‘Wasn’t Well Thought Out’: Soldiers Disappointed After Army Quietly Unveils Suicide Prevention Guidance

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Officers and even Army officials expressed disappointment in the service’s official suicide prevention regulation, quietly released earlier in August, according to Military.com.

The policy goes into effect Sept. 8, nearly three years after the Army initially promised to rewrite suicide prevention doctrine to provide clear guidance to commanders on how respond to subordinates displaying a risk of suicide, according to Military.com. Behind the scenes, soldiers and Army officials acknowledged the policy falls short of expectations and could leave leaders uncertain when and how to intervene in the cases of at-risk soldiers, suicide attempts and deaths as the Army continues to struggle.

“This isn’t a serious answer to what I’m seeing,” one command sergeant major told Military.com on condition of anonymity to avoid retaliation.

“What are those immediate steps a junior leader takes when their soldier is in trouble? We’re getting a bit lost in the sauce,” he said.

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Forty-nine soldiers died by suicide in the first three months of 2023, according to the Department of Defense’s latest report. At least 255 soldiers took their own lives in 2022.

The Army has released dozens of pamphlets, PowerPoints and other resources to inform suicide prevention across the force, but the new guidance is the first effort to consolidate the materials into a comprehensive plan, according to Military.com. Individual units and installations have implemented their own guidance, sometimes leaving company-level commanders without formal training to make decisions about mental health assessments, leave or to simply check up on their soldiers.

The new doctrine outlines risk factors and warning signs, as well as steps to mitigate them. Intervention focuses on “preventing a life crisis or stressor … from leading to suicidal behavior” and reducing barriers to seeking help, according to the document.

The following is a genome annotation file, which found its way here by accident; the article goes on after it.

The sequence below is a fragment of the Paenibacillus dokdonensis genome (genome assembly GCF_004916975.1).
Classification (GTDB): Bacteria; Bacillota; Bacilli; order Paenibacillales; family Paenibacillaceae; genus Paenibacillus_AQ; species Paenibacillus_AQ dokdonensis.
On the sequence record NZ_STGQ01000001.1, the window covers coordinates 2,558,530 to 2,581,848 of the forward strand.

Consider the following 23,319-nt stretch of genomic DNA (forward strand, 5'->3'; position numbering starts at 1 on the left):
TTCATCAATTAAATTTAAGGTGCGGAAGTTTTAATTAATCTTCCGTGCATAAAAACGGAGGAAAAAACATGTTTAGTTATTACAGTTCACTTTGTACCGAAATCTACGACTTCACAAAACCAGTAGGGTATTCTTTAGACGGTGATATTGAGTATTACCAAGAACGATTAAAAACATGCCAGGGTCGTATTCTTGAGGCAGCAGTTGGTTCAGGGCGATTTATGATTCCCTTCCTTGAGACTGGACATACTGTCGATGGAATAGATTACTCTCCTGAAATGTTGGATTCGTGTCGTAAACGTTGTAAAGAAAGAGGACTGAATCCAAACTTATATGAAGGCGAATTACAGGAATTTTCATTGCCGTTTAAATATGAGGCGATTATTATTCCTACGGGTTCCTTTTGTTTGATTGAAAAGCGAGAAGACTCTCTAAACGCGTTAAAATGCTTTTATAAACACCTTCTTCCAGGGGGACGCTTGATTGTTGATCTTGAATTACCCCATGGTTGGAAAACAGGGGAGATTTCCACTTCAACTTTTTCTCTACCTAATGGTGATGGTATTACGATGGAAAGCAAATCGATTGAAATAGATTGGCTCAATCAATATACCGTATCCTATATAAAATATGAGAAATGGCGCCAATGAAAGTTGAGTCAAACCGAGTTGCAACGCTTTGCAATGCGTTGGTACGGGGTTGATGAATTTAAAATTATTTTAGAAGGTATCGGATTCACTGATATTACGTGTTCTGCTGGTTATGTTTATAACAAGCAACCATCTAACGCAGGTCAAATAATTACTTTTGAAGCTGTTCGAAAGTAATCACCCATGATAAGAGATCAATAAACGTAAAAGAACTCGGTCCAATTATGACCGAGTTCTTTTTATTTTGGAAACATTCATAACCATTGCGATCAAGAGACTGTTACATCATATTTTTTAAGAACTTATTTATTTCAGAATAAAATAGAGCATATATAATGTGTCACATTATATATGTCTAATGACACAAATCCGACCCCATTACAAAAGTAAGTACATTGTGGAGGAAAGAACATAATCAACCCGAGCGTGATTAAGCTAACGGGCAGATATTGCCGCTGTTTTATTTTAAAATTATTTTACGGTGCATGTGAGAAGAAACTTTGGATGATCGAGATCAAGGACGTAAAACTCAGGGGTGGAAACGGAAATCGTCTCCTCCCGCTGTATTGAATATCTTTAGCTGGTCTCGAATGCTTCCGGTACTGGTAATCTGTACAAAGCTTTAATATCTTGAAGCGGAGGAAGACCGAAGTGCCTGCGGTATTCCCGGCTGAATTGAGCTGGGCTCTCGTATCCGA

“It’s about the layers that are influencing the individual,” one Army official with firsthand knowledge of the process leading to the policy told Military.com on condition of anonymity. “We’re identifying those risk factors. … This is the first time in a suicide reg [regulation] we’re talking a bit broader.”

Nowhere does the policy explain in detail how commanders could best intervene if someone does express suicidal ideation.

Army officials said those who crafted the policy did not want to create a blanket doctrine that would overshadow the unique aspects of each case, Military.com reported. Multiple Army officials regretted it contains little practical guidance for units dealing with what seem to be suicide epidemics.

One official said it “wasn’t well thought-out,” noting the policy uses a form with outdated language and notes perpetrating abuse could constitute a “shame event” leading to suicidal ideation, but not being a victim of abuse.

It also doesn’t address social media, where many soldiers go to ask for help.

“This regulation is a step in the right direction; at the same time, we’re cognizant this isn’t the be-all, end-all. We have more work to do,” one Army official told Military.com on condition of anonymity, noting the subtle release was intentional.

The Army did not immediately respond to the Daily Caller News Foundation’s request for comment.

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